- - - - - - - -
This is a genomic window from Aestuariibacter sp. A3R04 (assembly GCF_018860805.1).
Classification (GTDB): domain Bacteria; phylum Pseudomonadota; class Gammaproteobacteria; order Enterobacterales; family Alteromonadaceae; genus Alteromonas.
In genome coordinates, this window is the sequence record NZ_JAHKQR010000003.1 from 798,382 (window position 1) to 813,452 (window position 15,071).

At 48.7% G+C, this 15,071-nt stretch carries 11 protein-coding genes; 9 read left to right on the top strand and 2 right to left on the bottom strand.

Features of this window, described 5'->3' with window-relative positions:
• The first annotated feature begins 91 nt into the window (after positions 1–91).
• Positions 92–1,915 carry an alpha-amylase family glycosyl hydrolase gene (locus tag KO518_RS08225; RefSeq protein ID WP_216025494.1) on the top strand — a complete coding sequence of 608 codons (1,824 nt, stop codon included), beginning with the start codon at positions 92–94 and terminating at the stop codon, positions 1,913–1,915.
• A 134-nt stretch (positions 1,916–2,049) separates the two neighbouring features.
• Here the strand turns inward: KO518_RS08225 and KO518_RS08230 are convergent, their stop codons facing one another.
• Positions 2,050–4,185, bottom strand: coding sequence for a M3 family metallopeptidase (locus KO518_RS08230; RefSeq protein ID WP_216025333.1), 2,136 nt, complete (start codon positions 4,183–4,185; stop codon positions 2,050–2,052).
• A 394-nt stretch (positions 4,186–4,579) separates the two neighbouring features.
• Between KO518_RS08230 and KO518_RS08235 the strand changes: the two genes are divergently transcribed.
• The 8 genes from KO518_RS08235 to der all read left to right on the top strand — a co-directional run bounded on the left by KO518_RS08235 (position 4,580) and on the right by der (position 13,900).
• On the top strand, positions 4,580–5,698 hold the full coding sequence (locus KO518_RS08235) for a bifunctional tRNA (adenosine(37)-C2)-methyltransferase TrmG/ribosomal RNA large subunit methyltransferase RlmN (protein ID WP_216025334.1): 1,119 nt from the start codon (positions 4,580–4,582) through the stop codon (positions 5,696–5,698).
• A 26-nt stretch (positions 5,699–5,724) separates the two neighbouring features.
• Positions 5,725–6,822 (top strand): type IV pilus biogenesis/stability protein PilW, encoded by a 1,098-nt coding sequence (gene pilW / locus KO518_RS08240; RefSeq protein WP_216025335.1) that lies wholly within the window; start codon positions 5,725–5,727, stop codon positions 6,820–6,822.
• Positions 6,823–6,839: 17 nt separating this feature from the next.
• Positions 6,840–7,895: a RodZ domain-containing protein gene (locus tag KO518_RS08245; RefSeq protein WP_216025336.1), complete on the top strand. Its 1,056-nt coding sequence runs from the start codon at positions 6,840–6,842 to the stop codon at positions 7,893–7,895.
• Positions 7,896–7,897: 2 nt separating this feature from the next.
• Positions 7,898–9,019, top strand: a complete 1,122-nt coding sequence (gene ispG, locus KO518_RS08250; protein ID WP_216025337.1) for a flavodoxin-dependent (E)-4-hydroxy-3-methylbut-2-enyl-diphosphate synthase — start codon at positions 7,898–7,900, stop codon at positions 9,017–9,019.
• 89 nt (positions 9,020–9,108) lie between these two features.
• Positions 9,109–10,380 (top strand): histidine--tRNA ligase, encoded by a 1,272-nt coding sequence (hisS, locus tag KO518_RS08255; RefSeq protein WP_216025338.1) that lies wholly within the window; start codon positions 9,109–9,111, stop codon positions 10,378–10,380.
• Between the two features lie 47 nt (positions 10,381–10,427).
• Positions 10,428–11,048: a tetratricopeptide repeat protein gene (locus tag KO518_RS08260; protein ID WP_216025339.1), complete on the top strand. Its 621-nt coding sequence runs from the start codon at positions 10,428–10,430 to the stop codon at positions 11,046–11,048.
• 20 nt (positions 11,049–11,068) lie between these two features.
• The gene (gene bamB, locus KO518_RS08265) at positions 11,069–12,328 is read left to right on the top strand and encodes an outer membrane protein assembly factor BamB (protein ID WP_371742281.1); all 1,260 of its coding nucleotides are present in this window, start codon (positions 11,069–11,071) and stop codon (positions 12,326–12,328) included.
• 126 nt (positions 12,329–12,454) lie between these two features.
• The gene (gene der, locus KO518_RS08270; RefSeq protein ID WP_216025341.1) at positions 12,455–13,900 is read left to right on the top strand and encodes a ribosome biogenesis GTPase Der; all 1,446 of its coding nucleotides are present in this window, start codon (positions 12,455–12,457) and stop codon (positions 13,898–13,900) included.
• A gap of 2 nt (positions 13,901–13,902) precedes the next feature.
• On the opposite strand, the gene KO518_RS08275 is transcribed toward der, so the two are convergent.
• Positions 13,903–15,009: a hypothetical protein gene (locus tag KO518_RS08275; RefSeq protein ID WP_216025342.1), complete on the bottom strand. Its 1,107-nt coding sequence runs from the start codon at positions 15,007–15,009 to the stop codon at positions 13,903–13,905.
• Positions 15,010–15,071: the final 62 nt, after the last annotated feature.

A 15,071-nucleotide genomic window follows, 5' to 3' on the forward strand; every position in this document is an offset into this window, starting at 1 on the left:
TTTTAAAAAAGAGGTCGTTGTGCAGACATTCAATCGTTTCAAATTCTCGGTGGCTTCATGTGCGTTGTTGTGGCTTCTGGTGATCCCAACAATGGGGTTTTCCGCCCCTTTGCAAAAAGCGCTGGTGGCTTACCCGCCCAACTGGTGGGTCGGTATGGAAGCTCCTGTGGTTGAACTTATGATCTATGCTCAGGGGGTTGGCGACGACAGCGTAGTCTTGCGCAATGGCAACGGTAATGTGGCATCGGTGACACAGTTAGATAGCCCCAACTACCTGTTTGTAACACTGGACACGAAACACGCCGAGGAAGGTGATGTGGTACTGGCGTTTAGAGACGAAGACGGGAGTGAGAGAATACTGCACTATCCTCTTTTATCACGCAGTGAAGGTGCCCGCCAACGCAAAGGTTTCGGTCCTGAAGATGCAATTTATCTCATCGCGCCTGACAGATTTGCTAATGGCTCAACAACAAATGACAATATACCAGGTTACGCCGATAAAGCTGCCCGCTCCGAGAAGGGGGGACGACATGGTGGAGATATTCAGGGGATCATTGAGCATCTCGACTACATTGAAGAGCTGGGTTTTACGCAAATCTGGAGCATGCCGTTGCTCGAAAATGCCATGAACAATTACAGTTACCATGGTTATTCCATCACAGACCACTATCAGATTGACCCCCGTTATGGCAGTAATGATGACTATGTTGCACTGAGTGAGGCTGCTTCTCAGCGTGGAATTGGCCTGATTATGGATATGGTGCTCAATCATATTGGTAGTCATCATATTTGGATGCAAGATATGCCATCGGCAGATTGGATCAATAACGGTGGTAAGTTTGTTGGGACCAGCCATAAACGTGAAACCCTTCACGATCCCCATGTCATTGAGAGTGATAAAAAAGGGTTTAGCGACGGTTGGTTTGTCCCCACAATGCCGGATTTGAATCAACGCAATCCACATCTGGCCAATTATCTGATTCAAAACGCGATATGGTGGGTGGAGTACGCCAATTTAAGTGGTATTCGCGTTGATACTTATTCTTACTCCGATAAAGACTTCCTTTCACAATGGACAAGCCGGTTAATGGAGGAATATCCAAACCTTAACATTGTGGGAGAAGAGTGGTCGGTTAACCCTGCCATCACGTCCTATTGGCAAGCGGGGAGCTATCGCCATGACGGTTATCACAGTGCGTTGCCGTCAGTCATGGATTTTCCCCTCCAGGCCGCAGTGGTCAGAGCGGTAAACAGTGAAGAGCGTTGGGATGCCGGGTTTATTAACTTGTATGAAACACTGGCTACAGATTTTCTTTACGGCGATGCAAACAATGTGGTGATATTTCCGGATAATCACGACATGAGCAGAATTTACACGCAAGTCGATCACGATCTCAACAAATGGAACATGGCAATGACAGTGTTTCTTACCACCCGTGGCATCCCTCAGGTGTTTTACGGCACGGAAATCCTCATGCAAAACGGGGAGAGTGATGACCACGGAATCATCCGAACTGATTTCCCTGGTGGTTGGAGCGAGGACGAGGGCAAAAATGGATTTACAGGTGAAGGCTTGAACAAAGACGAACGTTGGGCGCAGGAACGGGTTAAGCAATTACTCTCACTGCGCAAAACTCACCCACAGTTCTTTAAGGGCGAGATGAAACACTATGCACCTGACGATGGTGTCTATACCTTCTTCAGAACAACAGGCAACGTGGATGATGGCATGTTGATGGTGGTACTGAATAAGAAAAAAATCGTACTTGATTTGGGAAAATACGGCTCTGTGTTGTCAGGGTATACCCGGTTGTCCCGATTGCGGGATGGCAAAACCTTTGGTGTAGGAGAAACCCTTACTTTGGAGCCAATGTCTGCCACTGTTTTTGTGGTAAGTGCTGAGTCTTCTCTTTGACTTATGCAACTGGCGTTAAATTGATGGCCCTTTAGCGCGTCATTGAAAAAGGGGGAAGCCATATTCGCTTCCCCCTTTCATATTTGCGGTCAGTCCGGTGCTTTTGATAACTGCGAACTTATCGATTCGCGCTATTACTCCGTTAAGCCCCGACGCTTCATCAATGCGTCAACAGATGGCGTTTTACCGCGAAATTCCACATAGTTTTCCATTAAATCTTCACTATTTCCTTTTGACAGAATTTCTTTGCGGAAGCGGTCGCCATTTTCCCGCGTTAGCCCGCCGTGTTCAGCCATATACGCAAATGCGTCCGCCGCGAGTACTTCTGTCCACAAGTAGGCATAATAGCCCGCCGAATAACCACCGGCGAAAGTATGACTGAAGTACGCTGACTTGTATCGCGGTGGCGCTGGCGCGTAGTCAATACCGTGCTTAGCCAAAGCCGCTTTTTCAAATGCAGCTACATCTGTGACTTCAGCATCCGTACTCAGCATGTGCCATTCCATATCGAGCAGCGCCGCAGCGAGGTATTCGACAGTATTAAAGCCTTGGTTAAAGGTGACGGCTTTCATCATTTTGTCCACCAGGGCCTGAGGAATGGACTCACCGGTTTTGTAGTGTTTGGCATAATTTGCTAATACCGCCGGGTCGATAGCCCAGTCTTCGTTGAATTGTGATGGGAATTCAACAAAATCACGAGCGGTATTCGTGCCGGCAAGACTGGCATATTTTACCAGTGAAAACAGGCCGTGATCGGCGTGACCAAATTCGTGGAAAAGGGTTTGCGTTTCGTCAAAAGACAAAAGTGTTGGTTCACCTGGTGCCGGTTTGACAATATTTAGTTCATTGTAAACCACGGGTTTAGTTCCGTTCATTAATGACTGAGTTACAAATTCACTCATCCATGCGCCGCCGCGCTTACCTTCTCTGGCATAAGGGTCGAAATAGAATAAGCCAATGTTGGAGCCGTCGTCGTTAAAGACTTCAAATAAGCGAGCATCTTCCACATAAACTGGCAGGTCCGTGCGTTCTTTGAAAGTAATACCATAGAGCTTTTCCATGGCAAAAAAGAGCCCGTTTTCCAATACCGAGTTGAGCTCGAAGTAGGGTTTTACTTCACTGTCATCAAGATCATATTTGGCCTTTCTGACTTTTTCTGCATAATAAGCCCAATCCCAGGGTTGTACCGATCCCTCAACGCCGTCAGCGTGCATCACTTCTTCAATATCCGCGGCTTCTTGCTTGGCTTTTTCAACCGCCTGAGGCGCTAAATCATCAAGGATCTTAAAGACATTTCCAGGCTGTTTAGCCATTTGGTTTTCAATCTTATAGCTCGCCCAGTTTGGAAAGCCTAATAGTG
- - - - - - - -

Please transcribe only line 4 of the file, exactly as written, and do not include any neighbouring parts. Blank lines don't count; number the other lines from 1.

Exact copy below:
At 48.7% G+C, this 15,071-nt stretch carries 11 protein-coding genes; 9 read left to right on the top strand and 2 right to left on the bottom strand.